Designing Generic Architectures Using Templates

Many companies already have some established architectural design patterns which are supposed to be used in most of their applications. For example it makes sense to standardize the layering of business components. It also makes sense to establish specific rules how one business component can access another one. In the upcoming 9.4 release of Sonargraph-Architect we implemented a new feature in our architecture DSL which should make it very easy to add generic architectural blueprints to a quality model which would allow automatic verification of those architectural design patterns on any business component without having to create a component specific architecture.

For generic architectures to work properly it is a good idea to think about code organization, in particular the efficient use of name spaces or packages to reflect architectural intent. That can be easily done by using naming conventions:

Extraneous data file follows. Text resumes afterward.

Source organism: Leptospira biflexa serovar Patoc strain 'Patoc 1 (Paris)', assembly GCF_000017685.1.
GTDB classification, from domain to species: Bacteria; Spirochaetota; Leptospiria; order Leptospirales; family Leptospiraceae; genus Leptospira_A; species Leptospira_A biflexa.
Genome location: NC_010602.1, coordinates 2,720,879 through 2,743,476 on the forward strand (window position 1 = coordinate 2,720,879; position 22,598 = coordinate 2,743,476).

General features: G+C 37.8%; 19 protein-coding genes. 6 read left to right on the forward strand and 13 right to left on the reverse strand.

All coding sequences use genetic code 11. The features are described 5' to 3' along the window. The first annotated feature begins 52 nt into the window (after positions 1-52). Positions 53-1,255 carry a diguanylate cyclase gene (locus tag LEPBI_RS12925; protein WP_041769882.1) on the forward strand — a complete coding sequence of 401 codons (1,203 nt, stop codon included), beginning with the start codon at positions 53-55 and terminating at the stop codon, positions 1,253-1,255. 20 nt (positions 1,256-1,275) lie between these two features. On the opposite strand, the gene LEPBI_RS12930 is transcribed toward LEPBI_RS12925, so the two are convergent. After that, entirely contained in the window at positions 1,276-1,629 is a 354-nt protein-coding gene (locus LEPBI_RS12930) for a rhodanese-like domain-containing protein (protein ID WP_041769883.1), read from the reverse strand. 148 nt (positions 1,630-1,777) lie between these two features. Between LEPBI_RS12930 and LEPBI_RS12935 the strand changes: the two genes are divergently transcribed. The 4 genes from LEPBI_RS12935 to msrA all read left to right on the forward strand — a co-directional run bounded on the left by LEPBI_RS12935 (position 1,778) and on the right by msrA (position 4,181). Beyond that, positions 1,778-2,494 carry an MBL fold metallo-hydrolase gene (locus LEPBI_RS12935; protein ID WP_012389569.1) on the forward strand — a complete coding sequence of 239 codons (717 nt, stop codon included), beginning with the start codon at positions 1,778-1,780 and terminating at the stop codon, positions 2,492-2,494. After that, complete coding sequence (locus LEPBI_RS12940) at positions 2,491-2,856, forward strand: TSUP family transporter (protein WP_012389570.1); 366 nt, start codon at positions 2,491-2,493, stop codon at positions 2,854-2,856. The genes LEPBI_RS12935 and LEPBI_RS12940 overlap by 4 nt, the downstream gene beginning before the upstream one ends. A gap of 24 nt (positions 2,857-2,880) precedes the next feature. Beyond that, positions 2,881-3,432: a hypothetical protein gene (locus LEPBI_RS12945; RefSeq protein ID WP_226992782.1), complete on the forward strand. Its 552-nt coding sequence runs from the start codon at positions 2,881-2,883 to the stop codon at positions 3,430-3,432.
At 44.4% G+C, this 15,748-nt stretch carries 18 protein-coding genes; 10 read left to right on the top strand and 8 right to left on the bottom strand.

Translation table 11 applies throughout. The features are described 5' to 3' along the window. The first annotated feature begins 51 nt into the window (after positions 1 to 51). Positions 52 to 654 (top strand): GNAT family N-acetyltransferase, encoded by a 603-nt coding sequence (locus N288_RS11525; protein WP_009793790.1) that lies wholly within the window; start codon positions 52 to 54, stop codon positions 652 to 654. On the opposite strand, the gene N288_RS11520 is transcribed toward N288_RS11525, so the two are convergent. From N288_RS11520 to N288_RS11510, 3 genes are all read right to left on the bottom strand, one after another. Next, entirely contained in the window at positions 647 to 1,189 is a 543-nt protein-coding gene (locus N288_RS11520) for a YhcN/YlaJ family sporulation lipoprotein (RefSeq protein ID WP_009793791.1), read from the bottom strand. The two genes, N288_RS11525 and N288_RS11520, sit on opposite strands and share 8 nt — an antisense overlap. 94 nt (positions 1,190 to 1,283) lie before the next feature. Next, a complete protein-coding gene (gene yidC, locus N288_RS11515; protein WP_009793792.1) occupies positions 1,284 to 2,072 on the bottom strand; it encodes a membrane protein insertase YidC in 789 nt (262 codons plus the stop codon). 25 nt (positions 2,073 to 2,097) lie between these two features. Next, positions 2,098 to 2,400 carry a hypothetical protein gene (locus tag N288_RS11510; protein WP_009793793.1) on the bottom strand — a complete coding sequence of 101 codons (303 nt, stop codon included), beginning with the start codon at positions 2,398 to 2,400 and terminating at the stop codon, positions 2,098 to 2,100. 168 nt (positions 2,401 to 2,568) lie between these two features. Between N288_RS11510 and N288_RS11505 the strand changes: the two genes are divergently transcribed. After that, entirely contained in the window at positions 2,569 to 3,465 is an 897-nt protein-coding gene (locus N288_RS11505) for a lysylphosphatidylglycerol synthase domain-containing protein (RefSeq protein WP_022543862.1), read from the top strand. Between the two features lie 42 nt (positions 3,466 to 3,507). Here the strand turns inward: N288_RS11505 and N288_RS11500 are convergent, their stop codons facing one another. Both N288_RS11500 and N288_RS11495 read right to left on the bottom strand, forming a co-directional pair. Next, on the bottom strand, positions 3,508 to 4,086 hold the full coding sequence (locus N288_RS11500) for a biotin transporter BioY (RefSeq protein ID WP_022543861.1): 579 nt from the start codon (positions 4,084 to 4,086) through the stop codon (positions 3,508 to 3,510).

com.hello2morrow.{component-name}.{layer-name}

In this simple example we assume that the component name is always the third part of a package/namespace name. The fourth part represents the layer. Knowing that we can now create a generic architecture description for this example:

// aspect file layering.arc
strict exposed artifact Service
{
    include "**/service/**"
}
 
strict exposed artifact Controller
{
    include "**/controller/**"
}
 
require "JDBC"
 
exposed artifact DataAccess
{
    include "**/data/**"
    connect to JDBC
}
 
public exposed artifact Model
{
    include "**/model/**"
}
 
public exposed optional artifact Util
{
    include "**/util/**"
}